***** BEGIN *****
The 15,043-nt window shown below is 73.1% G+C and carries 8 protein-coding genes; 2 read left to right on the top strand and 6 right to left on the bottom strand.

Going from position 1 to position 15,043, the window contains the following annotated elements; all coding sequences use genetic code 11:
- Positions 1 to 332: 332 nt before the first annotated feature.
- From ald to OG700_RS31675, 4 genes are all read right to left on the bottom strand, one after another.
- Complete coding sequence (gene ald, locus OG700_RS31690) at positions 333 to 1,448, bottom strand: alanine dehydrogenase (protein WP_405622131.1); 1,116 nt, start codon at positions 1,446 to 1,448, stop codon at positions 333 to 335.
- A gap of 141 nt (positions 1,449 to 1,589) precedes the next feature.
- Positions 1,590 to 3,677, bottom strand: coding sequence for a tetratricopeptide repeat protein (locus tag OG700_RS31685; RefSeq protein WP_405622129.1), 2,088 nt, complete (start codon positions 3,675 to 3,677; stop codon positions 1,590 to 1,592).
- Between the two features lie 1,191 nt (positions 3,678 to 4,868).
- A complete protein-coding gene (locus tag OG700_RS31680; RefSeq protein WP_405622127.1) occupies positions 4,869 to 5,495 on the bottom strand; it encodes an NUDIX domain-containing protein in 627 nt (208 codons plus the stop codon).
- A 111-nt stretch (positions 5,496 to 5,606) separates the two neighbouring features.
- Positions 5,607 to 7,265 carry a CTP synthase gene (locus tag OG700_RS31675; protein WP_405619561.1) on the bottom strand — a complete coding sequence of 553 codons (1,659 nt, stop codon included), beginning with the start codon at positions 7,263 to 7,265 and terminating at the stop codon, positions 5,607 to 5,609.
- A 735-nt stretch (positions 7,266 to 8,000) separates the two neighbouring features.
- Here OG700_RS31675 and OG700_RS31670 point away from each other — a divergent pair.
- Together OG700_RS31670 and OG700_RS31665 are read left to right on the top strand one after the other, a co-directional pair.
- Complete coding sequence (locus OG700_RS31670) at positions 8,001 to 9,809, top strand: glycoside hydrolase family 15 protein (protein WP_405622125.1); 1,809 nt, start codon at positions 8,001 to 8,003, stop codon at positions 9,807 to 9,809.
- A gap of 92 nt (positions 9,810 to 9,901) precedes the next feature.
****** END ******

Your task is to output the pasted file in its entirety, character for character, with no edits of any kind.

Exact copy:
The 15,043-nt window shown below is 73.1% G+C and carries 8 protein-coding genes; 2 read left to right on the top strand and 6 right to left on the bottom strand.

Going from position 1 to position 15,043, the window contains the following annotated elements; all coding sequences use genetic code 11:
- Positions 1 to 332: 332 nt before the first annotated feature.
- From ald to OG700_RS31675, 4 genes are all read right to left on the bottom strand, one after another.
- Complete coding sequence (gene ald, locus OG700_RS31690) at positions 333 to 1,448, bottom strand: alanine dehydrogenase (protein WP_405622131.1); 1,116 nt, start codon at positions 1,446 to 1,448, stop codon at positions 333 to 335.
- A gap of 141 nt (positions 1,449 to 1,589) precedes the next feature.
- Positions 1,590 to 3,677, bottom strand: coding sequence for a tetratricopeptide repeat protein (locus tag OG700_RS31685; RefSeq protein WP_405622129.1), 2,088 nt, complete (start codon positions 3,675 to 3,677; stop codon positions 1,590 to 1,592).
- Between the two features lie 1,191 nt (positions 3,678 to 4,868).
- A complete protein-coding gene (locus tag OG700_RS31680; RefSeq protein WP_405622127.1) occupies positions 4,869 to 5,495 on the bottom strand; it encodes an NUDIX domain-containing protein in 627 nt (208 codons plus the stop codon).
- A 111-nt stretch (positions 5,496 to 5,606) separates the two neighbouring features.
- Positions 5,607 to 7,265 carry a CTP synthase gene (locus tag OG700_RS31675; protein WP_405619561.1) on the bottom strand — a complete coding sequence of 553 codons (1,659 nt, stop codon included), beginning with the start codon at positions 7,263 to 7,265 and terminating at the stop codon, positions 5,607 to 5,609.
- A 735-nt stretch (positions 7,266 to 8,000) separates the two neighbouring features.
- Here OG700_RS31675 and OG700_RS31670 point away from each other — a divergent pair.
- Together OG700_RS31670 and OG700_RS31665 are read left to right on the top strand one after the other, a co-directional pair.
- Complete coding sequence (locus OG700_RS31670) at positions 8,001 to 9,809, top strand: glycoside hydrolase family 15 protein (protein WP_405622125.1); 1,809 nt, start codon at positions 8,001 to 8,003, stop codon at positions 9,807 to 9,809.
- A gap of 92 nt (positions 9,810 to 9,901) precedes the next feature.